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like vs as

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Director
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like vs as [#permalink] New post 30 Jan 2004, 21:31
Originally published in 1950, Some Tame Gazelle was Barbara PymтАЩs first novel, but it does not read like an apprentice work.
(A) does not read like an apprentice work
(B) seems not to read as an apprentice work
(C) does not seem to read as an apprentice work would
(D) does not read like an apprentice work does
(E) reads unlike an apprentice work
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 [#permalink] New post 30 Jan 2004, 21:46
c??
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 [#permalink] New post 30 Jan 2004, 21:49
I bet it's A, and I think it's a very tough question.

They're testing an idiom that is used very infrequently. Each of the statements is absurd, but that's an idiom for you...

I'll be very interested if someone approaches this question without resorting to that explanation,
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 [#permalink] New post 30 Jan 2004, 22:03
(b) (c) are out, 'does not seem' is not required when 'does' will suffice,
(d) sounds funny does not ------- does

left with (a) and (e)

(e) would have been better if " unlike any apprentice work " or

Unlike an apprentice work, Pym's novel is .......

I would go for (A)

for unlike to work, the comparision between apprentice work and first novel should be worded differently

So (A) is my choice
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 [#permalink] New post 31 Jan 2004, 00:43
This phenomenon, called contraponent processual modality(cf: Essays on Time Based Linguistic Analysis, OUP, by C.-J. Bailey), is akin to deponent verbs in Greek.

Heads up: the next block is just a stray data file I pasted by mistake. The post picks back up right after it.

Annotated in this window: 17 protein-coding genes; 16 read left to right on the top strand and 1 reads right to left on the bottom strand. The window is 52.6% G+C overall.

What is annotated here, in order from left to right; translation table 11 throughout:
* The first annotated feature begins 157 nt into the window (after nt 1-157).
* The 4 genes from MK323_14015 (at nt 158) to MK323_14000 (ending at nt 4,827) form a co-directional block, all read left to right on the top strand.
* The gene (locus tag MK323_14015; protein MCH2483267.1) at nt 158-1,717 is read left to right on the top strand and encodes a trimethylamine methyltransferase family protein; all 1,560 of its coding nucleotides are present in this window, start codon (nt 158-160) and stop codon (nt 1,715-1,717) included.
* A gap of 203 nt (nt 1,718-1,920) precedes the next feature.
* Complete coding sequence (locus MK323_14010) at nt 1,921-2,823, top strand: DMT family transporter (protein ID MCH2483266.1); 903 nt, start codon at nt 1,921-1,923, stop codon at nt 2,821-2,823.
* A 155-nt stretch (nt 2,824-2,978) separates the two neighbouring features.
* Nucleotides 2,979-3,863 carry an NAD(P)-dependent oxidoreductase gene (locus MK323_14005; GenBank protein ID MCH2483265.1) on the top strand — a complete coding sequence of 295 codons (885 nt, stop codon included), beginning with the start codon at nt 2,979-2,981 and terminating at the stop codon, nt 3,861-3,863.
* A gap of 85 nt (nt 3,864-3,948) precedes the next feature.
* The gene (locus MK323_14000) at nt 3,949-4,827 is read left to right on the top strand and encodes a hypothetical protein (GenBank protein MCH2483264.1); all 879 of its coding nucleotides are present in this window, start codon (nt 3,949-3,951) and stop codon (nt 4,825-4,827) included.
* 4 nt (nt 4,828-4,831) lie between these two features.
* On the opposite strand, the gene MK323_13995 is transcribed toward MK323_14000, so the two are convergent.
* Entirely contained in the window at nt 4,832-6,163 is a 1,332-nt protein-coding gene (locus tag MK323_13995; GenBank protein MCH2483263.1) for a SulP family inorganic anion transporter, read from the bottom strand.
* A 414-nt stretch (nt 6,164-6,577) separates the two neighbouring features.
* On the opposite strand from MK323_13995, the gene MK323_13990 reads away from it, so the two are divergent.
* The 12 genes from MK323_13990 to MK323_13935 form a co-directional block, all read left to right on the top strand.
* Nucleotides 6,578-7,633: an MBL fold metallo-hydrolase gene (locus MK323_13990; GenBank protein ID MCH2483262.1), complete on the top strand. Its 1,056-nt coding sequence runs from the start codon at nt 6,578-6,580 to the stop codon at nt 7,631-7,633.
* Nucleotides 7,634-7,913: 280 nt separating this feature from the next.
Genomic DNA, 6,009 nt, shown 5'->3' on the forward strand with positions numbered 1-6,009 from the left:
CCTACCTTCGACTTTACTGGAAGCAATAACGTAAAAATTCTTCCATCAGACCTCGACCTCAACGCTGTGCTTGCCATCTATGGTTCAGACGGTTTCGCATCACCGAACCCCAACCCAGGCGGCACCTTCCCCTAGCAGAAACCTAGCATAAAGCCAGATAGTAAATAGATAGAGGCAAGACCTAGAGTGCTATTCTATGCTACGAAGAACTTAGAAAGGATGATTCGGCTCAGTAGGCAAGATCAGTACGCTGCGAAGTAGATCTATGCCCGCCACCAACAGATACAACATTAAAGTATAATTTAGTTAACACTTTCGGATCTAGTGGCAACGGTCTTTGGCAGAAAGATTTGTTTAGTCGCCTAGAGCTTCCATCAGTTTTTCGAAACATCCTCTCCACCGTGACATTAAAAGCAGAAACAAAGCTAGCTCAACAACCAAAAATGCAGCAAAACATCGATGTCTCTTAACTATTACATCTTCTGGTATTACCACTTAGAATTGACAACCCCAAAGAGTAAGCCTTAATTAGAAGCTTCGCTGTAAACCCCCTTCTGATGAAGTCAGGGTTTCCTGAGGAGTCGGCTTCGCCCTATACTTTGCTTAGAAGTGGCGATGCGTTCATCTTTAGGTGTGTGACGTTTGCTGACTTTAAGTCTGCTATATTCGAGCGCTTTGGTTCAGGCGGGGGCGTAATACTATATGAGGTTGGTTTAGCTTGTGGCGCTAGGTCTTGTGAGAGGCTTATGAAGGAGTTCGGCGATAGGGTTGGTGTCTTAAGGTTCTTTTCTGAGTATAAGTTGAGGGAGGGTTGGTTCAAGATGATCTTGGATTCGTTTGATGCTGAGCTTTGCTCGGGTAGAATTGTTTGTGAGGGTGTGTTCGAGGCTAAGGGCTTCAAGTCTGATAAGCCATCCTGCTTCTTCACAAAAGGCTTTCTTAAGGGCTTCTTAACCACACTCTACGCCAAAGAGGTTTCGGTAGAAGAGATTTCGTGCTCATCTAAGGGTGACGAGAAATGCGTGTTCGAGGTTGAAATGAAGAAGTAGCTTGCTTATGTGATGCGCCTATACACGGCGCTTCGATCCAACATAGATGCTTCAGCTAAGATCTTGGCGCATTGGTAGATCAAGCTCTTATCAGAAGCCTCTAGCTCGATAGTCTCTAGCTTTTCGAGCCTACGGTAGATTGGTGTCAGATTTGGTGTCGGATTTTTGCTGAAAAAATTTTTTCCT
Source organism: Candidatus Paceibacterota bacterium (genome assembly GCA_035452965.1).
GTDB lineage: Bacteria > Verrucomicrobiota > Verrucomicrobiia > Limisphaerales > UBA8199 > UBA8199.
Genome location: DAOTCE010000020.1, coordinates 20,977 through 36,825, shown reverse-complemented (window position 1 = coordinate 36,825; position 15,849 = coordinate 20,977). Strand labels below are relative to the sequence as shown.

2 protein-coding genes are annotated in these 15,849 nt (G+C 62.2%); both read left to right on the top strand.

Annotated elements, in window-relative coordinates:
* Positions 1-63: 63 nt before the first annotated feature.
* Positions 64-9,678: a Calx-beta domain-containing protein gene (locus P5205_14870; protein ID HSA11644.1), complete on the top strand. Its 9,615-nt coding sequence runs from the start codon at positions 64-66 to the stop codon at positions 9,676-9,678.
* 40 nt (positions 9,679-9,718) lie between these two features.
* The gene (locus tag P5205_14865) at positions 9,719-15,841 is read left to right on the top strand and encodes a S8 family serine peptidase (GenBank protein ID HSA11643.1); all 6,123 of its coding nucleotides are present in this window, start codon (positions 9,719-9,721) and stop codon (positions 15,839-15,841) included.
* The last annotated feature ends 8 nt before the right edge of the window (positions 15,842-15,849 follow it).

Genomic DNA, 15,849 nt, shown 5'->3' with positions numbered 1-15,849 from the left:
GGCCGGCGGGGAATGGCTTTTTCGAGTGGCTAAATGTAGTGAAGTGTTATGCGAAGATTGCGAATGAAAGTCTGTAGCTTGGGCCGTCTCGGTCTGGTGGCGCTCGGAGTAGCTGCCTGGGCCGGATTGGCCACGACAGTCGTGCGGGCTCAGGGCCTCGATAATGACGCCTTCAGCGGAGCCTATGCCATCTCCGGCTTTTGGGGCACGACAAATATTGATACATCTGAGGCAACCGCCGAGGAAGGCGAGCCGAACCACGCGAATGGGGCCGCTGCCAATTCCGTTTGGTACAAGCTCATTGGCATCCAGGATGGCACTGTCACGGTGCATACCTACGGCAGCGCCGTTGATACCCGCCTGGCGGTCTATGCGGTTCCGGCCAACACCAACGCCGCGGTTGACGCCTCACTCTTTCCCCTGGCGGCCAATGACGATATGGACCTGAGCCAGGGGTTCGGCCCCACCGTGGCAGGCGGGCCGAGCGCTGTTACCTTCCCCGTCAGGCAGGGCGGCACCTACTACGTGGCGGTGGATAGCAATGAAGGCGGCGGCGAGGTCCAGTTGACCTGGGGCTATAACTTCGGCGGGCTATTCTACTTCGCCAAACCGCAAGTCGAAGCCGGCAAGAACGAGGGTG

From the same book:

It translates/reads easily(semantical force of "translates/reads" = can be translated)
That liquid solidifies quickly
The door opened
The puppy laid down(contraponent lay)
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 [#permalink] New post 31 Jan 2004, 04:09
:wall :wall :wall :fu
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 [#permalink] New post 31 Jan 2004, 06:18
I vote for A.
The word "read" is not a transitive verb here. So "as" is inapropriate.
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 [#permalink] New post 31 Jan 2004, 06:40
anandnk wrote:
I vote for A.
The word "read" is not a transitive verb here. So "as" is inapropriate.


The more I dig the more I get confused !

The following link
http://encarta.msn.com/encnet/features/ ... earch=read
has this entry

10. intransitive verb have qualities that affect understanding: to have particular characteristics that affect the way something is understood
In the original it reads as poetry rather than prose.

The above example uses "as" ?!
Answering the question bascially rest on eleminating the answer choices
that have "seem" in it.

Another side question?
Where would one use "seem" properly?
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 [#permalink] New post 31 Jan 2004, 13:35
anandnk wrote:
The word "read" is not a transitive verb here.


It is a transitive verb here.
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 [#permalink] New post 31 Jan 2004, 17:15
Not falling into complexity, I would rather say E final answer.